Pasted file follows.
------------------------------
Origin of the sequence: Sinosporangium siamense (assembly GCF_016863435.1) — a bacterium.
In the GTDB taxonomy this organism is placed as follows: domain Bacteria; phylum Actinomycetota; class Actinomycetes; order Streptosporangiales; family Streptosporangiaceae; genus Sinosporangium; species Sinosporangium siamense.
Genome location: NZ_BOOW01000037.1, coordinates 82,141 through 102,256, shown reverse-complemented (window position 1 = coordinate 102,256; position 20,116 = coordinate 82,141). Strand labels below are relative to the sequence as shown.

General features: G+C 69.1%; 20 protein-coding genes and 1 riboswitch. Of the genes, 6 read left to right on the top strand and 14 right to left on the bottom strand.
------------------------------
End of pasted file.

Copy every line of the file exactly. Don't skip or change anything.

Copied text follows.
Origin of the sequence: Sinosporangium siamense (assembly GCF_016863435.1) — a bacterium.
In the GTDB taxonomy this organism is placed as follows: domain Bacteria; phylum Actinomycetota; class Actinomycetes; order Streptosporangiales; family Streptosporangiaceae; genus Sinosporangium; species Sinosporangium siamense.
Genome location: NZ_BOOW01000037.1, coordinates 82,141 through 102,256, shown reverse-complemented (window position 1 = coordinate 102,256; position 20,116 = coordinate 82,141). Strand labels below are relative to the sequence as shown.

General features: G+C 69.1%; 20 protein-coding genes and 1 riboswitch. Of the genes, 6 read left to right on the top strand and 14 right to left on the bottom strand.